Words by: Joe Lang | Images by: Woody Wolfe
Stanley Clarke Trio :: 10.05.09 :: Dakota Jazz Club & Restaurant :: Minneapolis, MN
Hiromi is the future of jazz. A personification of youth, sex appeal, charisma, accessibility, femininity, humility and humor, the five-foot-nothing Amazon woman seems to exhibit everything that the connotation of jazz is not. This type of expectation defying excitement is just what jazz is lacking and needs more of. For her second appearance at the Dakota this year, this time with the Return to Forever rhythm section of Stanley Clarke and Lenny White (billed as the Stanley Clarke Trio in support of Clarke's 2009 Jazz in the Garden – see JamBase review here), Hiromi brought every aspect of her persona and musicianship to put on a master class that simultaneously created a cohesive musical statement and overshadowed her bandmates. In contrast to her primary influence, Chick Corea, who appeared with the rhythm section the previous month (see the review here), Hiromi used her dynamism and chops not as an end in themselves, but as a mean to cultivate a transcendent musical impact that tore the house down.
The trio opened with a piece which made its live premiere at the venue the previous month, Clarke's "Three Wrong Notes." On the frantic swinger, Clarke and White allowed Hiromi out of the gate with a stream of machine gun lines and a vocabulary and cohesion of ideas that dwarfs players three times her age. While her solo was unbelievable in and of itself, her comping behind Clarke after her solo concluded was what cemented her maturity as a player. Unlike Corea in his performance the month before, Hiromi played very sparse and supportive lines behind Clarke's rapid fire solo, exhibiting a willingness and desire to not command the performance but to serve the music as a whole. Clarke set up a groove not unlike James Singleton's playing on Robert Walter's "Parts and Holes," and the group was into the traditional "Sakura Sakura." Again, the dynamic emotive range of the trio was on full display as Hiromi conjured up the spirit of maestros like McCoy Tyner and Ahmad Jamal in her chordal fragments and light-as-a-feather touch.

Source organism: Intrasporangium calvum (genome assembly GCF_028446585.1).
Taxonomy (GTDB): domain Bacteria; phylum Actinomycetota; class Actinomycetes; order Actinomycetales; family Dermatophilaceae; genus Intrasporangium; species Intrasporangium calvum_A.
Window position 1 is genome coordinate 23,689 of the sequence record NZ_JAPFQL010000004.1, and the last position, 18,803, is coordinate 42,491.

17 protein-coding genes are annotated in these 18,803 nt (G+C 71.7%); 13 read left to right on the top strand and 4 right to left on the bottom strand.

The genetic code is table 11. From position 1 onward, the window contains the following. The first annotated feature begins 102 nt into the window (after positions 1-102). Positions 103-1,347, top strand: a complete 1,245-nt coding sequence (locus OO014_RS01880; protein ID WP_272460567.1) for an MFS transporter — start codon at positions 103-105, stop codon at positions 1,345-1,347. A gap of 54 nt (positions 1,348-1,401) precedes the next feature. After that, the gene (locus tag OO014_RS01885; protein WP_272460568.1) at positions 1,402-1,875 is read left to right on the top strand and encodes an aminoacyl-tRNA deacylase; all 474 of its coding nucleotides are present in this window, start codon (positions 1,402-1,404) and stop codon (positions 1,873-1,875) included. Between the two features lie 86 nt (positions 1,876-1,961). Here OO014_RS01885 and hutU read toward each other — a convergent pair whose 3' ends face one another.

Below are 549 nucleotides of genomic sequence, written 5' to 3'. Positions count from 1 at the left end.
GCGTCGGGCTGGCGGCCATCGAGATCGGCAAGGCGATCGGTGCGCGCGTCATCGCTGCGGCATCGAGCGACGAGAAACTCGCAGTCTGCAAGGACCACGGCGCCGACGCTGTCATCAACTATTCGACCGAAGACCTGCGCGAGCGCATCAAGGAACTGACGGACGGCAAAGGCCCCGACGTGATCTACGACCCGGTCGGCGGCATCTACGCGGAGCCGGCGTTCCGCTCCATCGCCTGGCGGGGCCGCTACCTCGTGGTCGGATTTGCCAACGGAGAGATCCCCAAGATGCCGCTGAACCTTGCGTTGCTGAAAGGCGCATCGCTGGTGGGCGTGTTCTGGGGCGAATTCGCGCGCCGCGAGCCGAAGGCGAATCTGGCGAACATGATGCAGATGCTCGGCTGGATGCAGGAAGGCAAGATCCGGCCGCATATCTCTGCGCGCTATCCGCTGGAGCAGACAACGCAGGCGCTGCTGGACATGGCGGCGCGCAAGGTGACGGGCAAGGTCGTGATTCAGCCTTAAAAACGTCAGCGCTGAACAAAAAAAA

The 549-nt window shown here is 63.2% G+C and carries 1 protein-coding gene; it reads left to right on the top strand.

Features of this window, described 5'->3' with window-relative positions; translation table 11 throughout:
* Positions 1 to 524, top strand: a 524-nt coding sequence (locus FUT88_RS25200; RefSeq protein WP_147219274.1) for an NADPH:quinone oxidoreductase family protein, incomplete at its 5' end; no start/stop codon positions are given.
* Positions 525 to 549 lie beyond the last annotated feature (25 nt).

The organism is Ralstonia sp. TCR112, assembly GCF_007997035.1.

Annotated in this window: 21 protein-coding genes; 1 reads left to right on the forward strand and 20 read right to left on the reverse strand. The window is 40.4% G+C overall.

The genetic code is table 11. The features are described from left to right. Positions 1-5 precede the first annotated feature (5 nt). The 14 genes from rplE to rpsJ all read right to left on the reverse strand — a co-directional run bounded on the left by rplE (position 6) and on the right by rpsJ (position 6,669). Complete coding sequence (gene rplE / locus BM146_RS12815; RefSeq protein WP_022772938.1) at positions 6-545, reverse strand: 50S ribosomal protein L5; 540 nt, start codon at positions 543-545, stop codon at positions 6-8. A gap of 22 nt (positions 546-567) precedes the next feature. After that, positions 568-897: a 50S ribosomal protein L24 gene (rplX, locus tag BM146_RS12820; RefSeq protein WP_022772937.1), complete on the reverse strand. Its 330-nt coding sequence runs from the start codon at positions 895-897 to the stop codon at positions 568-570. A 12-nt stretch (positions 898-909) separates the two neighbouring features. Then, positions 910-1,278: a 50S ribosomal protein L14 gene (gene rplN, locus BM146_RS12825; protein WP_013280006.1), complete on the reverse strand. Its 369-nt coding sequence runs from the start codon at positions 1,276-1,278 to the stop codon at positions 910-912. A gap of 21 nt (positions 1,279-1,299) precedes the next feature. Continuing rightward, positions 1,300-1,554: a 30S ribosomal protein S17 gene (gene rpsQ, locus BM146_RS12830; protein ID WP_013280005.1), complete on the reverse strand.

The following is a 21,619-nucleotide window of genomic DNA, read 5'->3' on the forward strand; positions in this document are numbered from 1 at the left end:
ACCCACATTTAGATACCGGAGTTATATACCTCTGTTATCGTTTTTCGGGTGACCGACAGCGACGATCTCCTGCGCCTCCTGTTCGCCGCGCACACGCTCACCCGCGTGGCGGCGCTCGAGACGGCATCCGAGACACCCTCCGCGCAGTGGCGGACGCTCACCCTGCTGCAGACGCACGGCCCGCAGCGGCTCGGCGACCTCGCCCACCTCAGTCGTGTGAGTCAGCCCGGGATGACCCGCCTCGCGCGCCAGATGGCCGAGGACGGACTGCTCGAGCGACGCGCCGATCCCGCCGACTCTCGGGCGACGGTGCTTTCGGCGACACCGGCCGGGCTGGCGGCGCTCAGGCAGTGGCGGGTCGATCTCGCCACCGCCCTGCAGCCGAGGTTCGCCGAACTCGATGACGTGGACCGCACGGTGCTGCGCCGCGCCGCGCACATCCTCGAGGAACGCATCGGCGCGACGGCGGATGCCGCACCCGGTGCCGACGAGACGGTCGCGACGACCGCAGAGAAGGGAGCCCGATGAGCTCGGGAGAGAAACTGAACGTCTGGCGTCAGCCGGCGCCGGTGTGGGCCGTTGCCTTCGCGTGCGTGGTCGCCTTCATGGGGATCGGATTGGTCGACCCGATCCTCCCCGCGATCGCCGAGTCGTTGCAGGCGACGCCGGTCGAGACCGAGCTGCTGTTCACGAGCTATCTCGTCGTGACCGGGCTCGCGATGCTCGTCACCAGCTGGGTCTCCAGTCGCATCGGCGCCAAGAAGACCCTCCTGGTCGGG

The highlight of the night came next as the trio took on Chick Corea's "No Mystery." With dazzling unison lines, the piece was a dynamic roller coaster with an endless supply of energy and a sense of melody and counterpoint that transcended the original version. They garnered a standing ovation from many of the club's patrons (myself included). Hiromi stood with an enormous smile as Clarke took the microphone and facetiously talked about the history of the song. "That was one of our easier pieces of the night. Lenny and I were on the original recording, some time back in the 1800's," Clarke said provoking a laugh from the audience. "We still look good though."
| Clarke & Hiromi | 10.05 | MN|
The band then took on two unannounced ballads. The first was a melancholy tone poem that found Clarke drawing his bow while Hiromi conjured up rainy day soundscapes and ethereal colors on her instrument. The second ballad would be hard to chart as it started as a chipper, standard sounding piece and proceeded to deconstruct itself in an improvised excursion into the unexpected. The group then took on White's "Paradigm Shift," where the drummer took a solo between Clarke and Hiromi's playful and quirky melodies and accelerated, unison sixteenth note triplets. After retreating to a standing ovation, the trio returned in triumph to take on the Red Hot Chili Peppers' "Under the Bridge." On the reharmonized tune, Clarke picked up his acoustic bass guitar and plunked out the vocal melody as Hiromi repainted the harmonic climate before launching head first (no pun intended) into a head banging, piano pounding thrash solo that had her looking more like a Muppet than a piano virtuoso. After revisiting the melody, the trio bowed and returned to the green room in triumph.
The only drawback of Clarke's new trio was the same downfall present when Corea occupied the piano bench. Rather than play as a unison machine greater than the sum of its parts, White and Clarke are more content to play sparsely behind Hiromi as she burns up the keys. While Hiromi's musical maturity and execution in the lineup showed greater acuity than her forefather Corea, it would be refreshing to see the unit function as more of a singular entity. That said, Hiromi's playing is worth the price of admission all by itself. It is hard to overstate her musicality or importance to the future of jazz. While some might try to dismiss her playing as overbearing in the technique department, ignoring her sensitivity to the musical situation at hand would be to court ignorance, at best. And for any lingering doubts (if there were any to begin with) about her ability to play straight ahead acoustic jazz, her delivery as a side woman (or frontwoman, depending on how you care to look at it) to one of jazz's most potent rhythm sections quickly dispatches any such ridiculous notion. If the Minneapolis show was any indication, the upcoming dates are sure to be some of the best shows of the year.
Hiromi tour dates available here.
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